4. Saying Something Shocking - When you start your presentation by saying or doing something shocking, there are several possible outcomes; a) People will think that you believe they have the attention span of a child and must be treated as such, and will immediately resent you for that assumption, b) people will find the statement or action so outrageous they will be in disagreement with you right off the bat, making the rest of your presentation and long and difficult uphill climb, or c) people will think you have a screw loose, and will realize that it wouldn’t be possible to believe anything you say after that anyway, so they’ll try be focused on a way to escape rather than on any subsequent explanation you might care to give about your shocking statement or action.
5. Starting With an Apology - When you begin by apologizing, which most often includes some excuse for not having enough time to prepare, there are several possible outcomes: 1) People will realize that you cared so little about the value of their time that you decided you could waste it, 2) people will think you got stuck making a presentation to them, making them feel unwanted, 3) people will think you must not know very much about the subject if you needed that much effort to prepare, or 4) people will realize that you are simply making preemptive excuses for the bad job you are about to do, and will look for the quickest way out.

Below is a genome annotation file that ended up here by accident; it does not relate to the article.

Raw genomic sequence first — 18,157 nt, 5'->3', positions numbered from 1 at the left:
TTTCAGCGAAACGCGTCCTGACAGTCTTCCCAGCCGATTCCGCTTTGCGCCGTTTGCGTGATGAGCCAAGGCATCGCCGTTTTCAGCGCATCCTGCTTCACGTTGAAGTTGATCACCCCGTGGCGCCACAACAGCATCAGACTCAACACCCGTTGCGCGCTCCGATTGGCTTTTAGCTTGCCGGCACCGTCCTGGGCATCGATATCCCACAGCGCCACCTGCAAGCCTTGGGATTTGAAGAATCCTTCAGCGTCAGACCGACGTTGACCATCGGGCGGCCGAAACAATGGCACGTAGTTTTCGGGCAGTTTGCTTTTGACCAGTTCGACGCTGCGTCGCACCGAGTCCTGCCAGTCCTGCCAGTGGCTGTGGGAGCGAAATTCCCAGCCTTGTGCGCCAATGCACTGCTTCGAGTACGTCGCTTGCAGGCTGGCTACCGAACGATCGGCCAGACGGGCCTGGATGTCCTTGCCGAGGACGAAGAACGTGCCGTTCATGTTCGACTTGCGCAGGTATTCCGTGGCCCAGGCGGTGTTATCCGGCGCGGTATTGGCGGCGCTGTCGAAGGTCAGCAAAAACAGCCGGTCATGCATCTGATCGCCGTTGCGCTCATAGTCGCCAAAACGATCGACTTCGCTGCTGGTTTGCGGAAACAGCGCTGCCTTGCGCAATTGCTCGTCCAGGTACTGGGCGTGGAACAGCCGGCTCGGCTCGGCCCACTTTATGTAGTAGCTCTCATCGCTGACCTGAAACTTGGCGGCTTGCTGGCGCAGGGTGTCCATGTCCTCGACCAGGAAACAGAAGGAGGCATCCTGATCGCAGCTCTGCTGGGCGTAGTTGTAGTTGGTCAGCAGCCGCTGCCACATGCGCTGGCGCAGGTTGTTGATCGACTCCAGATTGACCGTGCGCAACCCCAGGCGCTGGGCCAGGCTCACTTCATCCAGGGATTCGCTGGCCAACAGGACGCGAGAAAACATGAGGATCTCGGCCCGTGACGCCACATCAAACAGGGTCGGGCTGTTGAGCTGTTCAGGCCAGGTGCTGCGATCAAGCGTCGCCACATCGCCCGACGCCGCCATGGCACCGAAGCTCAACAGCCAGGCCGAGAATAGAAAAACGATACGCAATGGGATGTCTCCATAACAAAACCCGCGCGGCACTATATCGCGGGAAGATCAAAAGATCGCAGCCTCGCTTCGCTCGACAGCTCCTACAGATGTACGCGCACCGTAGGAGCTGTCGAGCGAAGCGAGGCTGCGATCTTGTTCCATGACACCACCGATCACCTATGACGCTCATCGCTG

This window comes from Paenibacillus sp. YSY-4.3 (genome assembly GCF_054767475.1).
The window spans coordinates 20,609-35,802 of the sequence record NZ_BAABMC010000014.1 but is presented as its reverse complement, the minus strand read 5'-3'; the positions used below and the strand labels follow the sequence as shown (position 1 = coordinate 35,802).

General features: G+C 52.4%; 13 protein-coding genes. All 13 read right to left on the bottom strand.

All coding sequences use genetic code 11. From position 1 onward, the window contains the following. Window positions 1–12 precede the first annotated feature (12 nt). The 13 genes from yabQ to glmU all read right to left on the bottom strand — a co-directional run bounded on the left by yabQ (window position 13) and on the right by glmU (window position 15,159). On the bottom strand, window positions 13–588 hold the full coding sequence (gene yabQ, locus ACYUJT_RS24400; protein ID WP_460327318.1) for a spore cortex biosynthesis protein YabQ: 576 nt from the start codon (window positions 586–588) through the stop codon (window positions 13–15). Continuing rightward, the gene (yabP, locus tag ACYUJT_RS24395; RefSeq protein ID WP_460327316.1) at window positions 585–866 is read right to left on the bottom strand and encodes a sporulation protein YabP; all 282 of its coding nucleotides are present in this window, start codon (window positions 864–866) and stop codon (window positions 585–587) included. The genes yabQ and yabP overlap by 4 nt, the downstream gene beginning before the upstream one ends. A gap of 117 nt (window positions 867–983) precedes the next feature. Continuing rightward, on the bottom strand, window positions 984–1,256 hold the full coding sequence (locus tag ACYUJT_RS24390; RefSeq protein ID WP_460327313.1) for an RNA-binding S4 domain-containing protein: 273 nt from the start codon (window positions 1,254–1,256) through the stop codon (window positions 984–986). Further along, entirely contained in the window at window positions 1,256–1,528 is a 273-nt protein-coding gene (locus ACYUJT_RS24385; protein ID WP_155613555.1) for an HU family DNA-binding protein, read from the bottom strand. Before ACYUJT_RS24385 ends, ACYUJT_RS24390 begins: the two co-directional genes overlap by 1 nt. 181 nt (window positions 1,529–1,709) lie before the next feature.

6. Telling the audience what you’re going to tell them, then telling
them, then telling them what you just told them - When you begin with the age-old, misguided approach of tell ‘em, tell ‘em, tell ‘em, (which is the equivalent of telling your audience the moral of the story before you’ve even begun) these are the likely outcomes: a) People will hear the conclusion, will usually assume they already know the path to get there, and will lose interest in going along for the long and arduous ride, b) people will decide they don’t want to know about that particular subject and will look for a way out, or c) people will believe you must think they are stupid to have to hear something three times in order to get it, and will not be inclined to want to listen to someone who thinks they are stupid.
When you ask the question "why", it’s easy to see the reasons these old myths should be eliminated from the public speaking lexicon. They simply don’t make sense. Which leaves the question, "What does?"
The purpose of the opening of a presentation is to get everyone
together, to make sure everyone is on the same page, to get everyone in agreement as to the state of things as they are now, so that your presentation can progress from there. The best and only 100% effective way of doing that is start by making an irrefutable statement with which everyone can agree.
(Jeanette Henderson is author of the book “There’s No Such Thing
as Public Speaking” to be released by Penguin Books later this year. A writer, speaker, speech coach, teacher, presentation consultant and Special Correspondent for the radio talk show Viewpoints on WCPI-FM in Middle Tennessee, she is co-founder of Podium Master, a nationally-recognized presentation consulting firm. She may be contacted through


Editor: Akhtar M. Faruqui